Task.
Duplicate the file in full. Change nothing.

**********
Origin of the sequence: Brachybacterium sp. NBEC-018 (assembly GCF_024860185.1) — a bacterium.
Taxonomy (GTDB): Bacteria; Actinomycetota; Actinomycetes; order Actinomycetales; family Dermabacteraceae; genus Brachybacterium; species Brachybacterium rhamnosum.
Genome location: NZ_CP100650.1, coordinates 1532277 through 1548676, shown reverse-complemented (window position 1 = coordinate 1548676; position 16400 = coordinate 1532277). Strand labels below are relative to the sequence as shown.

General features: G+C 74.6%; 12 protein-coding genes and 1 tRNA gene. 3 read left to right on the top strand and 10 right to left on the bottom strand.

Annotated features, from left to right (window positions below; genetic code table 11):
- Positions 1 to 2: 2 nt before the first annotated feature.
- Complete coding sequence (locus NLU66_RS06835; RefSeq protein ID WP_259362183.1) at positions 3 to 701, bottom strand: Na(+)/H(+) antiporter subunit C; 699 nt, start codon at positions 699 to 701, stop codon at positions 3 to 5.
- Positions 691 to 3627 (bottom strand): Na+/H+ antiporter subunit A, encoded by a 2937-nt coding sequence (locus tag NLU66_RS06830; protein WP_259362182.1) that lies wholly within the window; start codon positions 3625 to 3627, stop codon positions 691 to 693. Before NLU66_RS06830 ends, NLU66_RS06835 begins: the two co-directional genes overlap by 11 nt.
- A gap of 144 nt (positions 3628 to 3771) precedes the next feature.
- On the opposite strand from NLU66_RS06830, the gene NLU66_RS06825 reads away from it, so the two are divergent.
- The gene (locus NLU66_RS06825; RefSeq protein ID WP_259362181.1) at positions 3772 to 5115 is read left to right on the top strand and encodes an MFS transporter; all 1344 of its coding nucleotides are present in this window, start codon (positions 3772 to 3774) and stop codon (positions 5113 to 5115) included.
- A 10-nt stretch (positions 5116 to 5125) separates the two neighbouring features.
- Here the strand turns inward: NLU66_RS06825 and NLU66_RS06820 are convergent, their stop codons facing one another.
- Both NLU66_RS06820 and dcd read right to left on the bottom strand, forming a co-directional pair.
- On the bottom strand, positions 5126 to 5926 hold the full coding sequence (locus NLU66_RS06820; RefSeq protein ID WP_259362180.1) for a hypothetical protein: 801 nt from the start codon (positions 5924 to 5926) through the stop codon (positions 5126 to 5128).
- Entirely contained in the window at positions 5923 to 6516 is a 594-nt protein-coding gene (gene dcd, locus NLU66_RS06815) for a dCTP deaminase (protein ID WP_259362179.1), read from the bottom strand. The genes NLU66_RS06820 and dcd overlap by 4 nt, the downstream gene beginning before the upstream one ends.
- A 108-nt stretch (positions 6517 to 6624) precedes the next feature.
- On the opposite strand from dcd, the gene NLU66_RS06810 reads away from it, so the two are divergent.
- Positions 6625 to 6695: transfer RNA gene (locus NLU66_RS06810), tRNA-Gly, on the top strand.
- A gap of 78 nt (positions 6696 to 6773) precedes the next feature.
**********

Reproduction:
Origin of the sequence: Brachybacterium sp. NBEC-018 (assembly GCF_024860185.1) — a bacterium.
Taxonomy (GTDB): Bacteria; Actinomycetota; Actinomycetes; order Actinomycetales; family Dermabacteraceae; genus Brachybacterium; species Brachybacterium rhamnosum.
Genome location: NZ_CP100650.1, coordinates 1532277 through 1548676, shown reverse-complemented (window position 1 = coordinate 1548676; position 16400 = coordinate 1532277). Strand labels below are relative to the sequence as shown.

General features: G+C 74.6%; 12 protein-coding genes and 1 tRNA gene. 3 read left to right on the top strand and 10 right to left on the bottom strand.

Annotated features, from left to right (window positions below; genetic code table 11):
- Positions 1 to 2: 2 nt before the first annotated feature.
- Complete coding sequence (locus NLU66_RS06835; RefSeq protein ID WP_259362183.1) at positions 3 to 701, bottom strand: Na(+)/H(+) antiporter subunit C; 699 nt, start codon at positions 699 to 701, stop codon at positions 3 to 5.
- Positions 691 to 3627 (bottom strand): Na+/H+ antiporter subunit A, encoded by a 2937-nt coding sequence (locus tag NLU66_RS06830; protein WP_259362182.1) that lies wholly within the window; start codon positions 3625 to 3627, stop codon positions 691 to 693. Before NLU66_RS06830 ends, NLU66_RS06835 begins: the two co-directional genes overlap by 11 nt.
- A gap of 144 nt (positions 3628 to 3771) precedes the next feature.
- On the opposite strand from NLU66_RS06830, the gene NLU66_RS06825 reads away from it, so the two are divergent.
- The gene (locus NLU66_RS06825; RefSeq protein ID WP_259362181.1) at positions 3772 to 5115 is read left to right on the top strand and encodes an MFS transporter; all 1344 of its coding nucleotides are present in this window, start codon (positions 3772 to 3774) and stop codon (positions 5113 to 5115) included.
- A 10-nt stretch (positions 5116 to 5125) separates the two neighbouring features.
- Here the strand turns inward: NLU66_RS06825 and NLU66_RS06820 are convergent, their stop codons facing one another.
- Both NLU66_RS06820 and dcd read right to left on the bottom strand, forming a co-directional pair.
- On the bottom strand, positions 5126 to 5926 hold the full coding sequence (locus NLU66_RS06820; RefSeq protein ID WP_259362180.1) for a hypothetical protein: 801 nt from the start codon (positions 5924 to 5926) through the stop codon (positions 5126 to 5128).
- Entirely contained in the window at positions 5923 to 6516 is a 594-nt protein-coding gene (gene dcd, locus NLU66_RS06815) for a dCTP deaminase (protein ID WP_259362179.1), read from the bottom strand. The genes NLU66_RS06820 and dcd overlap by 4 nt, the downstream gene beginning before the upstream one ends.
- A 108-nt stretch (positions 6517 to 6624) precedes the next feature.
- On the opposite strand from dcd, the gene NLU66_RS06810 reads away from it, so the two are divergent.
- Positions 6625 to 6695: transfer RNA gene (locus NLU66_RS06810), tRNA-Gly, on the top strand.
- A gap of 78 nt (positions 6696 to 6773) precedes the next feature.